Global and Local Error Handling


Global and Local Error Handling

By Jonas Mäki

Where should errors be handled?

This question probably has many answers depending on who you ask. I will be looking from the developer’s point of view with the operator in mind.

I like to handle as many of the errors as I can locally so that the operator doesn’t have to know that errors have occurred. Any errors that a specific piece of code can’t handle locally will need to be sent to an error handling process.

What is local error handling?

Local error handling is when a function or process can handle an error directly and preferably solve the error without the user knowing the error occurred in the first place.

If it takes some time to rectify the error the user needs to be alerted in some way, with an LED or busy cursor for example. This will give a better understanding of what the code is doing and not seem like it’s hanging or freezing.

An example of a locally handled error could be reconnecting to hardware if communication with that external hardware failed. Retry connecting a certain number of times (I like to make it configurable how many times) before sending the error information to a global error handler. When a local process or function reports a fatal error that it can’t recover from the process should go back to an idle state if it was launched from another application (for example, your program is a microservice) or shut down as gracefully as possible if the process is started from another process in the same application.

What is global error handling?

Global error handling or just an error handling process is exactly what it sounds like: a process that handles errors. An error handling process has some way of communicating the occurrence of an error with the error handling process. The handler needs to log and or report this error. It’s also good if a broadcasting functionality exists to let the application know about the occurrence of a specific error, preferably with fatality levels.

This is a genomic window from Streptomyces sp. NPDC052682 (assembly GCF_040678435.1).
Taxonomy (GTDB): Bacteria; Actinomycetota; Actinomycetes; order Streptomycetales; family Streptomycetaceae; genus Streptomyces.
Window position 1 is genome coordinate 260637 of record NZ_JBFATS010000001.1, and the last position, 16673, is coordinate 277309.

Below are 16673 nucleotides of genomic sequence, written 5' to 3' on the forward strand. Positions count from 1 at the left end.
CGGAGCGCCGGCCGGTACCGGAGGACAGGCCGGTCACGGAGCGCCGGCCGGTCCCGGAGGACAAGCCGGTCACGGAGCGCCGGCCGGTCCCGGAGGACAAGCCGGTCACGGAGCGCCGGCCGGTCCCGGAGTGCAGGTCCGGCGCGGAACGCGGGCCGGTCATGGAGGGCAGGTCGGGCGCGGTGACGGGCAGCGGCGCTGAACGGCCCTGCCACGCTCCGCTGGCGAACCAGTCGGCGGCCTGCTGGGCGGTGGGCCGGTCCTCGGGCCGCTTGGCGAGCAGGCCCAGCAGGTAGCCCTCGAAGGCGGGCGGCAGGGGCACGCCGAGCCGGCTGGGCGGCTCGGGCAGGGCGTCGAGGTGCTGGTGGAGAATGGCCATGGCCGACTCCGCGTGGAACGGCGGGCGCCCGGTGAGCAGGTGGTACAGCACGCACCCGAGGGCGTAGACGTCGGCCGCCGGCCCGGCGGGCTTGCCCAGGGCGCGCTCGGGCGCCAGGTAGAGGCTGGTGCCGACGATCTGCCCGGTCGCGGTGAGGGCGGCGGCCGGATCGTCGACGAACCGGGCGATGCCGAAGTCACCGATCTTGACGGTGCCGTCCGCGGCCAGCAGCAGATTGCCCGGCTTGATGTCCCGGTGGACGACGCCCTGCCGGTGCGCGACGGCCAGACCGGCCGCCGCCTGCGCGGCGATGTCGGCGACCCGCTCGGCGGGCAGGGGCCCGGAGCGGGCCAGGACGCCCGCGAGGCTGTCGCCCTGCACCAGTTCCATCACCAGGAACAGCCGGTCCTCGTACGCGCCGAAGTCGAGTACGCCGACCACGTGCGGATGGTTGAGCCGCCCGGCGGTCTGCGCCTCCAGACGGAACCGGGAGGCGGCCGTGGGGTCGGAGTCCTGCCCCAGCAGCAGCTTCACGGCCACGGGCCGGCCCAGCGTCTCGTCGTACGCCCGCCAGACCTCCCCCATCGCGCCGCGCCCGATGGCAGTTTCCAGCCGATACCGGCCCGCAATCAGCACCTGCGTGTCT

Errors that are logged and/or reported should include at least what, when, and where the error occurred. Why the error occurred is for you as a developer to figure out. If the error should be logged or reported depends on the type of software release. Generally, logging is fine but if the software is used by many users/stations and systems are not easily accessible a report to the software manufacturer would be preferred. You’ve all seen the LabVIEW crash report window at some point, and this is a good example of a very global error handler.

For the most part, the raw LabVIEW error codes and windows shouldn’t be displayed directly to the end user, as this information tends to be confusing. Instead, let them know that an error has occurred, and optionally open error windows explaining errors on user action.

How to react to error handling broadcasts?

It’s the task of the calling software or main program to decide what to do with different levels of errors. On the most fatal/unknown errors, the program should close all processes and let the operator know that a fatal error occurred and point them to the error log location. If applicable, you can also ask them to send the report to the software manufacturer.